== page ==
Influence of HLA-C expression level on HIV control.

Abstract

A variant upstream of human leukocyte antigen C (HLA-C) shows the most significant genome-wide effect on HIV control in European Americans and is also associated with the level of HLA-C expression. We characterized the differential cell surface expression levels of all common HLA-C allotypes and tested directly for effects of HLA-C expression on outcomes of HIV infection in 5243 individuals. Increasing HLA-C expression was associated with protection against multiple outcomes independently of individual HLA allelic effects in both African and European Americans, regardless of their distinct HLA-C frequencies and linkage relationships with HLA-B and HLA-A. Higher HLA-C expression was correlated with increased likelihood of cytotoxic T lymphocyte responses and frequency of viral escape mutation. In contrast, high HLA-C expression had a deleterious effect in Crohn's disease, suggesting a broader influence of HLA expression levels in human disease.

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Citation

Published Version (Please cite this version)

10.1126/science.1232685

Publication Info

Apps, Richard, Ying Qi, Jonathan M Carlson, Haoyan Chen, Xiaojiang Gao, Rasmi Thomas, Yuko Yuki, Greg Q Del Prete, et al. (2013). Influence of HLA-C expression level on HIV control. Science, 340(6128). pp. 87–91. 10.1126/science.1232685 Retrieved from https://hdl.handle.net/10161/14728.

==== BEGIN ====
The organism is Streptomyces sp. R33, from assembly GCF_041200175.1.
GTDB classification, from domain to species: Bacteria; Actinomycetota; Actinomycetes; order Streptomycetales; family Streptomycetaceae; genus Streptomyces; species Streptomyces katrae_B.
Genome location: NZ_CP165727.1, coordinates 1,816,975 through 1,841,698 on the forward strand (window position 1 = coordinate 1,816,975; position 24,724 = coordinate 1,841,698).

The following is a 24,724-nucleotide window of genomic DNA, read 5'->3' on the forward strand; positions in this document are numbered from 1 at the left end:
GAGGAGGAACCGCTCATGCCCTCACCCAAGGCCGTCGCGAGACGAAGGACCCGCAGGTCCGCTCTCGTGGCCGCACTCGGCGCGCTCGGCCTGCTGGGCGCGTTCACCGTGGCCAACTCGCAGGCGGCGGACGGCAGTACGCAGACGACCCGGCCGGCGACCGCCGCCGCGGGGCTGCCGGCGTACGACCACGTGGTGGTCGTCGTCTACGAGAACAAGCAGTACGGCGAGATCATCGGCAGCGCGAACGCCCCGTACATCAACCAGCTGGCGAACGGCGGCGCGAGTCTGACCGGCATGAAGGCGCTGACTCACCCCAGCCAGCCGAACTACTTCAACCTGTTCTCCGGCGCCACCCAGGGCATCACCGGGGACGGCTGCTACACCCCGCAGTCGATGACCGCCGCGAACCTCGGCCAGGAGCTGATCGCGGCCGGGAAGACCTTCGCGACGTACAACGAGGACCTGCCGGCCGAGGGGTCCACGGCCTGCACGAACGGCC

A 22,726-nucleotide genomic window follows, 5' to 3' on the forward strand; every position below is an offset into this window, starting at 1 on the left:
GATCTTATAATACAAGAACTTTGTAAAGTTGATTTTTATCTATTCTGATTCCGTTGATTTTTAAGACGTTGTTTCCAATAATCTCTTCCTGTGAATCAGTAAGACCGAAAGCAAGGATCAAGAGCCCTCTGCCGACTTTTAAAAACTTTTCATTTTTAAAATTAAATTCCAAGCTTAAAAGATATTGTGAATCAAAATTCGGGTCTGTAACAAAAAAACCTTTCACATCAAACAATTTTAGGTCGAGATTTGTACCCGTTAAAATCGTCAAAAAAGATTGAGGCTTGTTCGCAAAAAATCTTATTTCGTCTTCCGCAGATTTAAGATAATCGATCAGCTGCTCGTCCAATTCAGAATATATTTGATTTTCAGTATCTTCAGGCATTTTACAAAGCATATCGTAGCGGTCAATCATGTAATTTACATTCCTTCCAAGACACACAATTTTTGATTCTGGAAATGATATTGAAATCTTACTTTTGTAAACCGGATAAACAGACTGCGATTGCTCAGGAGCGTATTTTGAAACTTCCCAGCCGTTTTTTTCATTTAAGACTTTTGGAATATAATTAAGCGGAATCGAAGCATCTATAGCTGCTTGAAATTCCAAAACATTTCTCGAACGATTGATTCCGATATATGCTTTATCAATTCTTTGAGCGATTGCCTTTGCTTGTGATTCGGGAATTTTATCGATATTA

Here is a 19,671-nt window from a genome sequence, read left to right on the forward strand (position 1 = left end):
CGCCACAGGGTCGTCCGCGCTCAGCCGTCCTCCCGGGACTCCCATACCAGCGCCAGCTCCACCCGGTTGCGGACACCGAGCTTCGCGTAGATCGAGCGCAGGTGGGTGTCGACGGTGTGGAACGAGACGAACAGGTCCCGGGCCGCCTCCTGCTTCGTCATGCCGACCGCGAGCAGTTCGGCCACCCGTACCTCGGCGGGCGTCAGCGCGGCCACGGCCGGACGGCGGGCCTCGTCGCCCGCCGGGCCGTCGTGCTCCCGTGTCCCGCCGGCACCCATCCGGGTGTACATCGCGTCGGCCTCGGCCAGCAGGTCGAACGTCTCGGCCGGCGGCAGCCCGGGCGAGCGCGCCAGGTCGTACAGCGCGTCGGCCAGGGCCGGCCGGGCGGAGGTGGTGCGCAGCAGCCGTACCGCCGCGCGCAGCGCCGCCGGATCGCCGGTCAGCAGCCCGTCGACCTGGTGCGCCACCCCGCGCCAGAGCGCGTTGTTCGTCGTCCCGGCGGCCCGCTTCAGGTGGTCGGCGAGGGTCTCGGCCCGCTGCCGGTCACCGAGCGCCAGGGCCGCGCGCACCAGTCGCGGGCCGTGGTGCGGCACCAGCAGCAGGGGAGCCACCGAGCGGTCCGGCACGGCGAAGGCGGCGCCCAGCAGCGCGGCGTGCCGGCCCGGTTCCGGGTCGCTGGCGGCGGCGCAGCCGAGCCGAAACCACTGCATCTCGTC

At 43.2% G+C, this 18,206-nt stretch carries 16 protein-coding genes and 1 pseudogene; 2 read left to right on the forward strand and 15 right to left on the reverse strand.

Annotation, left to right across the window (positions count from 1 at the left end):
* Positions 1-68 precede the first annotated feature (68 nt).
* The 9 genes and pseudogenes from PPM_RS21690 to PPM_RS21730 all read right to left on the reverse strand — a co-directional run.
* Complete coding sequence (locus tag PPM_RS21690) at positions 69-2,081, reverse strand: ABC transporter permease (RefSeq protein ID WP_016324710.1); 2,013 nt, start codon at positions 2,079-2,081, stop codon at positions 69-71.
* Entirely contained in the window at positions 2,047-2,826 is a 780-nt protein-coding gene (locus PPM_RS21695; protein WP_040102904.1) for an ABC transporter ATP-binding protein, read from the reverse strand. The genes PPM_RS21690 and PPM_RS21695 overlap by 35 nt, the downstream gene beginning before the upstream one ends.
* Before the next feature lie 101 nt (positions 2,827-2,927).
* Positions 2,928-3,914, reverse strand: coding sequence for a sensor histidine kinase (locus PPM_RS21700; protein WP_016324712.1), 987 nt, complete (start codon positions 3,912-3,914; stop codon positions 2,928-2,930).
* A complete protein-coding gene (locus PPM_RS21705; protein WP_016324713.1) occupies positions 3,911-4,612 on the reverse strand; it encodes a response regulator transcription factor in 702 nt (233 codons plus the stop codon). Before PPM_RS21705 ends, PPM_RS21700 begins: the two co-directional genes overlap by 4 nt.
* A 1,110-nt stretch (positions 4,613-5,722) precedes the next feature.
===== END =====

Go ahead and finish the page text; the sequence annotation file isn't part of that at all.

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Scholars@Duke

Moody

Michael Anthony Moody

Professor of Pediatrics

Tony Moody, MD is a Professor in the Department of Pediatrics, Division of Infectious Diseases and Professor in the Department of Integrative Immunobiology at Duke University Medical Center. Research in the Moody lab is focused on understanding the B cell responses during infection, vaccination, and disease. The lab has become a resource for human phenotyping, flow characterization, staining and analysis at the Duke Human Vaccine Institute (DHVI). The Moody lab is currently funded to study influenza, syphilis, HIV-1, and emerging infectious diseases.

Dr. Moody is the director of the Duke CIVICs Vaccine Center (DCVC) at (DHVI) and co-director of the Centers for Research of Emerging Infectious Disease Coordinating Center (CREID-CC). Dr. Moody is co-PI of a U19 program to develop a syphilis vaccine; this program is led by Dr. Justin Radolf at the University of Connecticut. Dr. Moody is also the director of the DHVI Accessioning Unit, a biorepository that provides support for work occurring at DHVI and with its many collaborators around the world by providing processing, shipping, and inventory support for a wide array of projects.

Dr. Moody and his team are involved in many networks studying vaccine response including the Collaborative Influenza Vaccine Innovation Centers (CIVICs) and the COVID-19 Prevention Network (CoVPN).

Denny

Thomas Norton Denny

Professor in Medicine